TWO documents the 12 year journey of legendary songwriter Desmond Child and his lifelong partner Curtis Shaw, and the extraordinary way they met and connected with Angel Whittaker, the woman who would carry their twin sons, Roman and Nyro, into the world – from preconception through the boys’ first 10 years. Two is the personal and powerful story of the unique individuals whose lives become inextricably woven together in magical and unexpected ways. Two is a testament to the universal power and ultimate triumph of love—that it is love that makes a family. Affirming modern families may be modern in their making, but timelessly human at their core
3. GAY PRIDE EVENTS
GAY PRIDE EVENTS
March 17, 2018 – our fifth event
Note from Valerie Fisher
Prism Youth Initiative and the Manatee Pride Committee thanks you from the bottom of our hearts for helping to make the 5th Annual Manatee Pride Festival the huge success that it was. We enjoyed perfect weather, great entertainment and great crowds, and we hope that you had a rewarding and profitable experience. We appreciate your generosity and want you to know that without you, Prism Youth Initiative could not exist in Manatee County. We appreciate your support.
Thanks again, and we look forward to seeing you at our 6th Annual Manatee Pride Fest! Until then, PRIDE ON! Valerie A. Fisher, Prism Youth Initiative Board President Manatee Pride Chair
MUUF booth at Manatee Pride was a great success with the new little bubble machine drawing attention to the booth delighting young and old. We spent the day chatting with people of all ages, handing out 200 Welcoming brochures along with candy, bracelets with MUUF website on them and mini rainbow flags with sticker giving website site and Facebook info. It was a very well attended event and our visibility was appreciated. There were many special moments of connection like when a young person came up to us all smiles and told us how they were raised UU. There was an opening Inter Faith prayer service where Rev. Dee Graham, our former minister, was a participant along with other clergy. Thanks to the volunteers, Carol Bartz, Chuck Wolfe, Bernita Franzel, Misty Stolze, Leslie Roell, Bobbi Bordeaux, Becky Smith, Ed Kobee, and Al Usack. Thanks to Chris Mac Cormack for providing our tent bringing, setting it up and taking it down. And especially to AJ Wolff for organizing it all.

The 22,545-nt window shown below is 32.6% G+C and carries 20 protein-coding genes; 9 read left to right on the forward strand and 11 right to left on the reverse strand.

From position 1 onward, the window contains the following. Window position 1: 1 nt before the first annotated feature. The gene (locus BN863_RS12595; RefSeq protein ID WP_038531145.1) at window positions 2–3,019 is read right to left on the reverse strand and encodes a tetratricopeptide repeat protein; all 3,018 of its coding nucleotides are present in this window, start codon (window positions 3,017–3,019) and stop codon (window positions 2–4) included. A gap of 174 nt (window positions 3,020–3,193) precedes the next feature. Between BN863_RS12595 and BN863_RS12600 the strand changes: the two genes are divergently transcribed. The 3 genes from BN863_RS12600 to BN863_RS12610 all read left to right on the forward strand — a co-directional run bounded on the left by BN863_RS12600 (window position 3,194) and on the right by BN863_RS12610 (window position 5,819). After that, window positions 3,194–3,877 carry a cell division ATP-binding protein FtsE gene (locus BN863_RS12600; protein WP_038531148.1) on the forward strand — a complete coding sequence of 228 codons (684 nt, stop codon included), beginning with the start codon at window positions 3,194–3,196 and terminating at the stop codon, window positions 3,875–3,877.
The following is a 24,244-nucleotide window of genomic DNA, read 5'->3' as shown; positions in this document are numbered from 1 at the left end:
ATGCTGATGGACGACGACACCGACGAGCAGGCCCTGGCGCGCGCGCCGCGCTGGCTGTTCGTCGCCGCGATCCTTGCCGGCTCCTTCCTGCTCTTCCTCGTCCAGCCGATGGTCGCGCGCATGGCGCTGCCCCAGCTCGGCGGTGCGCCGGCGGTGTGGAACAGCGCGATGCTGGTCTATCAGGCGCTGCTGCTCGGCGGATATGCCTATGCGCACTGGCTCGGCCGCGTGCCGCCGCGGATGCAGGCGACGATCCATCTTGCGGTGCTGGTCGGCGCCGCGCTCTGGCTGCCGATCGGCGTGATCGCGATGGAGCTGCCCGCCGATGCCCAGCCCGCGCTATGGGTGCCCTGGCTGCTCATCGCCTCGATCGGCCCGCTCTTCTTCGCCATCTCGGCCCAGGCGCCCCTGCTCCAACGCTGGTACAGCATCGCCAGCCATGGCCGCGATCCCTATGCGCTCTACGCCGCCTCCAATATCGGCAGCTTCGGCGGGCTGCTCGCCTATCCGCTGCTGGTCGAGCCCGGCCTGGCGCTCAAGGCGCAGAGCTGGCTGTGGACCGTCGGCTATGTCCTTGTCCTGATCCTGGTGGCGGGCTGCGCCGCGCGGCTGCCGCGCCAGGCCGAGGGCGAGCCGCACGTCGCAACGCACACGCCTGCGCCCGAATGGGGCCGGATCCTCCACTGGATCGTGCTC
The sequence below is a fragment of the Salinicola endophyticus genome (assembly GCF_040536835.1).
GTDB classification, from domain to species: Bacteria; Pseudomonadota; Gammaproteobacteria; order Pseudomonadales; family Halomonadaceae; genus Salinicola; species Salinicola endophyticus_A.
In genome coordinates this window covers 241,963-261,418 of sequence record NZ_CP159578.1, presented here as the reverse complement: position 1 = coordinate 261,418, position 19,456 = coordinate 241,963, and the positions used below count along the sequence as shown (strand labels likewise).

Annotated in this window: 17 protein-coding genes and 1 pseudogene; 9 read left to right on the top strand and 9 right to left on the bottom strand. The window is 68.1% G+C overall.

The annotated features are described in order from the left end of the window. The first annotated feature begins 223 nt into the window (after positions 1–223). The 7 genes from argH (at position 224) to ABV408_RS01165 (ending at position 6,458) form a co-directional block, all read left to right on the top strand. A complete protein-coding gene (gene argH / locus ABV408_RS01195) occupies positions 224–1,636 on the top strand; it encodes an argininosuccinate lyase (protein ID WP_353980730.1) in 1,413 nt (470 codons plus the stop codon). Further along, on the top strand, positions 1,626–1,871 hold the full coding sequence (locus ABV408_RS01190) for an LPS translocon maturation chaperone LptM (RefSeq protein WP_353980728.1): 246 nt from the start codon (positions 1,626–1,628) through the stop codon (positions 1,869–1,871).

WMUUF has participated in all five Gay Pride events. Click here for pictures of all four years of Gay Pride.
Gay Pride is sponsored by PRISM which we support by special collection each year. In 2015 we hosted PRISM for their Saturday meetings until a permanent location was found. Information about PRISM can be found at: http://www.prismyouth.org
Here is a brief note written by AJ Wolff for our Newsletter.
“Prism Youth Initiative is a cause dear to my heart. I wish there had been such a place for my cousin in our youth when he tried to commit suicide because he was a transgender. Luckily it was a failed attempt, but a cry for help that was never really addressed. Today we talk about LGBTQ Equality but it is still very challenging to be a LGBTQ youth in these times.”
On Sunday, January 11, 2015 We celebrated Florida’s new Legal Marriages for the LGBTQ community. Rev. Dee Graham conducted the ceremonies; Bill Peruzzi, our President at time of wedding, escorted brides down the aisle and with Joan Butcher witnessed the marriage certificates. Joan also played the piano and furnished the flowers. MUUF members were joyous and glad to provide a reception for the couples. What a celebration! Here are some of the pictures from the three weddings and the one vow renewal of two of our members: Valerie and Melissa.. In July another newly legal marriage was celebrated.